Safer's - BTK Biological Insecticide – IncrediGrow
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Safer's - BTK Biological Insecticide

  • $16.89

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Caterpillars are a huge problem in Canada. They can defoliate trees and destroy your garden in a matter of days. Even though you may not see the caterpillars themselves, evidence can be found in the form of droppings and foliar damage.

Cabbage worms are green and like to hide on the underside of leaves. They especially like to prey on leafy greens like lettuce, kale and cabbage, and have been known to destroy young cauliflower plants before they have a chance to flower. It is important that you identify a cabbage worm infestation immediately.

There are two main varieties of tent caterpillar currently found in Alberta:

Forest tent caterpillars, the blue variety of tent caterpillar, defoliated 4.8 million hectares of Canadian forest in 2015.

If you find an actual tent in a tree, that tent is most likely to belong to the Eastern tent caterpillar, which are black and orange. These caterpillars cause less damage than the forest tent caterpillar, but are unsightly.

LDD Moth Caterpillars (Lymantria dispar dispar, "European Gypsy Moth") are often confused with tent caterpillars. They are considered an invasive species and a very serious pest and steps should be taken to eliminate them as soon as they're spotted. 

"AHHHHHHHHHHHH!"

Safer's BTK Caterpillar Killer is a biological insecticide that controls caterpillars including cabbage worm, tomato hornworm, tent caterpillars, LDD moth, leafrollers, and other listed insects. Simply mix the concentrate with water and spray on vegetables, fruit, trees, and ornamentals. After ingesting the treated portion of the leaf, caterpillars stop feeding within hours and die within a few days. This 100mL concentrate makes 33.3L of solution.

tent caterpillar egg sack
eastern tent caterpillars are common in calgarywhat does tent caterpillar web look like

  • Controls caterpillars including cabbage worm, tomato hornworm, tent caterpillars, LDD moth, leafrollers, and other listed insects
  • Can be used on vegetables, fruit, trees, and ornamentals
  • Active Ingredient: Bacillus thuringiensis subsp. kurstaki, strain ABTS-51
  • Makes 33.3L
  • BTK is generally regarded as environmentally safe, as its toxicity is essentially limited to its target pest; humans, wildlife, and beneficial insects are regarded as unaffected by the pesticide. This means that you'll only be killing pesky caterpillars, not your bee friends!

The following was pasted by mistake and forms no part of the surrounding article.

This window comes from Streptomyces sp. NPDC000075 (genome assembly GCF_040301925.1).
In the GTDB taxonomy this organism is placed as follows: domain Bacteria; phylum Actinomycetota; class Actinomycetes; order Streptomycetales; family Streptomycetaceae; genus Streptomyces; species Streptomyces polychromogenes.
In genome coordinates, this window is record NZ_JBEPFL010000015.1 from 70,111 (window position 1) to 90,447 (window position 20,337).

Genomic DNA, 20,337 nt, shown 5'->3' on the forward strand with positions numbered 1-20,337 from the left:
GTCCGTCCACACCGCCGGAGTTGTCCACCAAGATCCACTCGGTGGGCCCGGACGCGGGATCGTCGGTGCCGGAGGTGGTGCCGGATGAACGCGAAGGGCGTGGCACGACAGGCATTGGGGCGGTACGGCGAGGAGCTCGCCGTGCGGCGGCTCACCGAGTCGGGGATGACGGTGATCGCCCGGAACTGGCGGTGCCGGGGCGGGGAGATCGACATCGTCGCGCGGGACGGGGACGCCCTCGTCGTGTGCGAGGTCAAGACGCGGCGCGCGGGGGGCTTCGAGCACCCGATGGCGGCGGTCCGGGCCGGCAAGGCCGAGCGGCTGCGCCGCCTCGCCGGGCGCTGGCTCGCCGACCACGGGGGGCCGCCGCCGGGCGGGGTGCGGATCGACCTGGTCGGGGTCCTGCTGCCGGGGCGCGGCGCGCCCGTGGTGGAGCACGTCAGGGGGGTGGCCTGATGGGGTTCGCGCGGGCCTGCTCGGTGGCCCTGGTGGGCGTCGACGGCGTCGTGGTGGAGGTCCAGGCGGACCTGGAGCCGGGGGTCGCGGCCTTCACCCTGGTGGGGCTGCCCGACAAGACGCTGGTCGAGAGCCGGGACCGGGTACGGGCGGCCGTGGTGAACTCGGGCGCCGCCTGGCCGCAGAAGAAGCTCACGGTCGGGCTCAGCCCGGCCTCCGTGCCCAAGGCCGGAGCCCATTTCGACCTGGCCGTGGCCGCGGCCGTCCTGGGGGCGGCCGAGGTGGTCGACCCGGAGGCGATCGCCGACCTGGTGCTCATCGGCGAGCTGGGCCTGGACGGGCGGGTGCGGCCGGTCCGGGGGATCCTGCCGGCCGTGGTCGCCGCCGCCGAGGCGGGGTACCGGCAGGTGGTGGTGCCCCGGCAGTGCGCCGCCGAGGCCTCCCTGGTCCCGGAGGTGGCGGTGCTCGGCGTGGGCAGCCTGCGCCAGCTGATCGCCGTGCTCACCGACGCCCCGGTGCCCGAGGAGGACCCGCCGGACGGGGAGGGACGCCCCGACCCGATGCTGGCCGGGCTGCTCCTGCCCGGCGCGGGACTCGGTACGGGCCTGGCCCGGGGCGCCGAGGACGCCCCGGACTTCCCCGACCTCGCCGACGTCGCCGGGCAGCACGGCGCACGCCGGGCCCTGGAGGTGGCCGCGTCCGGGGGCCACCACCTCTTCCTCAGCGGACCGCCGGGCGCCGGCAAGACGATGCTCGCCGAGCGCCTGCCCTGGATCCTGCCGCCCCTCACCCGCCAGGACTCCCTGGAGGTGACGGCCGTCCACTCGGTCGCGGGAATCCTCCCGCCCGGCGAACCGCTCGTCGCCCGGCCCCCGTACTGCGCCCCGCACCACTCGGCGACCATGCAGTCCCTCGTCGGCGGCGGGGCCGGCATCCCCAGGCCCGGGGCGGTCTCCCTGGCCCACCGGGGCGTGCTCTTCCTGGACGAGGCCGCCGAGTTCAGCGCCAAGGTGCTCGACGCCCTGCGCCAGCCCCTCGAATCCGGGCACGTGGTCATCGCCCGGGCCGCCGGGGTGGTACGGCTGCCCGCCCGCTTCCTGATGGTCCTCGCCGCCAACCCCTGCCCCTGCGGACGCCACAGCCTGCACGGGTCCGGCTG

Cabbage Loopers


Identification: These bright green or turquoise inchworm-like caterpillars are typically found on the undersides of your leaves. They are well camouflaged. Leaves may appear weighted-down.
Control: Pyrethrins, insecticidal soap, yellow sticky traps, diatomaceous earth, hand-picking.
Biological Control: BTK
Notes: Caterpillars are typically only a problem on outdoor grows. They must be dealt with swiftly, as they can devour your entire crop in a matter of days. Plants such as lettuce, Swiss chard, cabbage and cauliflower are magnets for cabbage loopers. Kill any moths that enter your grow room. 

LDD Moth Caterpillars

Identification: 
Control: Pyrethrins, insecticidal soap, burlap, sticky traps, duct tape wrapped "sticky side" out around the base of your trees, folded burlap cloth wrapped around trees, hand-picking, water jets, stomp on the little sh**s.
Biological Control: BTK
Notes: The LDD Moth is an invasive species that puts Canadian forests at risk. These caterpillars can defoliate your decorative trees extremely quickly, and thus must be dealt with immediately. They are covered in small hairs that can cause rashes in susceptible people. We recommend you use gloves when handling them. 

 

To treat a caterpillar exposure:

SOURCE: https://www.poison.org/articles/caterpillar-stings

  • If the caterpillar is on the skin, remove it without using your hands!
  • Gently put tape over the exposed area, sticky side down. (Any kind of tape will do.)
  • Pull up the tape, removing the hairs or spines.
  • Repeat with fresh pieces of tape as often as needed to treat the area involved.
  • Wash the area gently with soap and water.
  • If the area itches, put on a paste of baking soda and water.
    • If that doesn't help, try a hydrocortisone cream.
    • If that doesn't help, try an antihistamine cream. That shouldn’t be the first choice, as it doesn't always help. Also, some people have skin reactions to these creams.
  • If the area is badly blistered, contact your health provider.
  • Call your health provider about a tetanus booster if your shots are not up to date.

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